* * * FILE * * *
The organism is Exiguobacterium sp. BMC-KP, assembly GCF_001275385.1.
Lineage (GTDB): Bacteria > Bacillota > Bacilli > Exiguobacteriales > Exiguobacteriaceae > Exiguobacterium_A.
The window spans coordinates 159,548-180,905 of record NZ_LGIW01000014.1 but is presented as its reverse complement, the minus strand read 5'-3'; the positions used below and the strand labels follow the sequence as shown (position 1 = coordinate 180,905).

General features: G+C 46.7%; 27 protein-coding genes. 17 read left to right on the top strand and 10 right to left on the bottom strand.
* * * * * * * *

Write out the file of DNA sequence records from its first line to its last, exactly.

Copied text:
The organism is Exiguobacterium sp. BMC-KP, assembly GCF_001275385.1.
Lineage (GTDB): Bacteria > Bacillota > Bacilli > Exiguobacteriales > Exiguobacteriaceae > Exiguobacterium_A.
The window spans coordinates 159,548-180,905 of record NZ_LGIW01000014.1 but is presented as its reverse complement, the minus strand read 5'-3'; the positions used below and the strand labels follow the sequence as shown (position 1 = coordinate 180,905).

General features: G+C 46.7%; 27 protein-coding genes. 17 read left to right on the top strand and 10 right to left on the bottom strand.